At Pascha, we had chiles in the basket which confused the priest. I told him that even though these were Lenten, it represented something I missed profoundly, something my children miss profoundly, something that we needed. Last night I made deep fried chiles rellenos and a green chile sauce. Since one of my kids is allergic to tomatoes, I used whiskey soaked raisins instead and it was amazing. I will totally do that going forward. Father Alexander and Brother Anthony came over and we had plates piled high with rice, rellenos (plain cheese ones for the little people), green chile sauce, and sour cream. Father brought wine and we talked and laughed. These chiles were so hot that our faces were red, we were sweating, and our eyes were watering and had to pause between bites. It hurt a bit but in a good way. The best way, really. I was completely in the moment. I did not take even one picture, I did not even knit a single stitch. It was nice to put aside everything for a little while and just enjoy the food and the wine and the company while the little children ran in and out of the big farm kitchen.

 I think that is the Christian journey.
Eat through the pain.

Yesterday, some friends were chatting over Facebook about needing to introduce some veggies and fruits back in after a few days of feasting. One of them said the other option was to eat through the pain. That is pretty much what we did last night. We ate through the pain both literally and figuratively. I am not sure that the place I live could ever really be home to me but it certainly is the place God had put me. When I miss home, I bring it out in my kitchen, but in this kitchen here on the farm. Eating chiles for me is eating through the pain and I come out on the other side happier even if I cry up until that moment. In the end, I think that is the Christian journey. Eat through the pain. The other side is there, waiting, and it will be bliss even if every moment between then and now is bound up in the physical, a mixture of tears and joy.

And if you are experiencing any, um, slowed digestion because of all the cheese you have been eating, drop on by  my house. I have some leftover chile sauce. That'll clear that right up for you, Compadre.

Monday, May 2, 2016

Starting out..

This is my first post on my new blog. It is a bit frightening to think about starting out all over again since my other blog is six years old and well established but I outgrew it. My other blog focused mostly on food and while I occasionally wrote about my kids and my faith, it shaped my public perception and the kinds of writing I was able to do outside of it. It also boxed in the kinds of writing that I did within it because I risked losing readers and getting negative emails about staying on topic. I needed a new home for my writing.

That is not to say that everything is new.  I still am me, I still do the same things, I still care a great deal about real food and natural living but a new house comes with new rules. On this blog, I am just going to talk about whatever and not try to box in it so much. When I started writing, I shaped it around a platform, which is a solid way to start, but now I have been writing long enough that I no longer feel the need to have a platform. Now I am writing strictly for me.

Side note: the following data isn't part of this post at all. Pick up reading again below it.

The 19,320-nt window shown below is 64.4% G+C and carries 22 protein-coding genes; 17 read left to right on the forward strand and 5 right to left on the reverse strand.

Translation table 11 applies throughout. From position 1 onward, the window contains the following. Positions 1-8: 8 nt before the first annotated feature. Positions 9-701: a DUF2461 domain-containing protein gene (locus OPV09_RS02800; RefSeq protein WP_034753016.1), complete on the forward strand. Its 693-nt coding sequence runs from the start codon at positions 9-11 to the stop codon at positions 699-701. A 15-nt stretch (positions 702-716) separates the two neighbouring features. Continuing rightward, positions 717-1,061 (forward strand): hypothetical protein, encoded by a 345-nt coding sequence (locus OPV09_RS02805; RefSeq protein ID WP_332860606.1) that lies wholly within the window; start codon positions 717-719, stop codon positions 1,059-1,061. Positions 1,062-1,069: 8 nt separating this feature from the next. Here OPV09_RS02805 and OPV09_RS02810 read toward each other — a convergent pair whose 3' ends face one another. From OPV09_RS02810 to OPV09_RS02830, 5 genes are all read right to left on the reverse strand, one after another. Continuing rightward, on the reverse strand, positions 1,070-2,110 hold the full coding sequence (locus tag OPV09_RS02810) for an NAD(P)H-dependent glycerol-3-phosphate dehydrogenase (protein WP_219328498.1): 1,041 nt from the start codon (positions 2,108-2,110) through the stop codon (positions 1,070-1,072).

About two years ago, I started to get the itch to write a book. From the friends of the library sale, I bought a book on getting a book published. I think I paid a quarter or two for it. Almost nothing, really. I had all sorts of ideas and I started some notes and outlines but they didn't really manifest themselves into a book. I think God was closing doors. I knew I felt the need to write but the book that I really wanted to write was not coming. Then I started getting suggestions for a cookbook on Lenten, fast friendly foods for families. So I started outlining and things fell into place. I finally found that door that God meant for me to open. I wrote queries that turned in to requests for proposals that turned into a solid contract to write a book. The writing flowed and the book came out. You can find the links to it in my sidebar.

It was the book I needed to write. I felt like it brought all the parts of my identity together. I have always loved cooking and I have been developing recipes for years for my blog and selling them to other sites and organizations. I have always loved God very much and sought him out, going to church alone as a child and teen because very few family members were observant. I love children and babies and families in general. All of a sudden, my writing felt very holistic. All of a sudden, my other writing felt much less satisfying. I started taking on fewer and fewer contracts and focused on my book and even considering writing others (if you have already emailed me about a follow up Lenten book, no fear, I am putting together an outline). It was at that point that I realized I needed more room to grow and to write. This is that home.

In case you don't know me, let me tell you more about me.I am a Colorado girl and I love everything about my hometown of Denver. My father was Mexican. He passed away two years ago from non-smokers lung cancer. My mother is Cherokee and she met my father in college. I am married to strapping Finlander and we have eleven Mexi-Finns, as he calls them. When Ben's father died, we made the crazy decision for him to quit his  job, sell our house, downsize to about half of our belongings, and leave the comfortable suburban life of professionals to live on his family's homestead from the 19th century on the Keweenaw Peninsula of the Upper Peninsula of Michigan. Cray-cray. That has been unbelievably difficult but we have seen God's hand in it all, even the ugly stuff. So. Hard.

We have a milk cow (that is a trick during the fasts because she still makes milk), a dairy steer, a dog, and a cat that likes to crawl under the blankets and sleep with us. We will be doing ducks for meat this spring as well as turkeys but they are not ordered yet. Then we are adding a couple of lambs. We have an apple orchard and sell apples locally. The kids have the run of 75 acres. I am still writing from home but Ben decided he needed a second career. He left behind finance to have this little hobby farm on the Canadian shield and teach school at our tiny country school with eleven students, five of whom are ours. More of the cray-cray.

I plan on writing about whatever pops in to my head. I am not boxing myself in this time but writing about the broad expanse of my life and experience. I have no idea where we are going, but I am excited to get there. You are welcome to come along for the ride.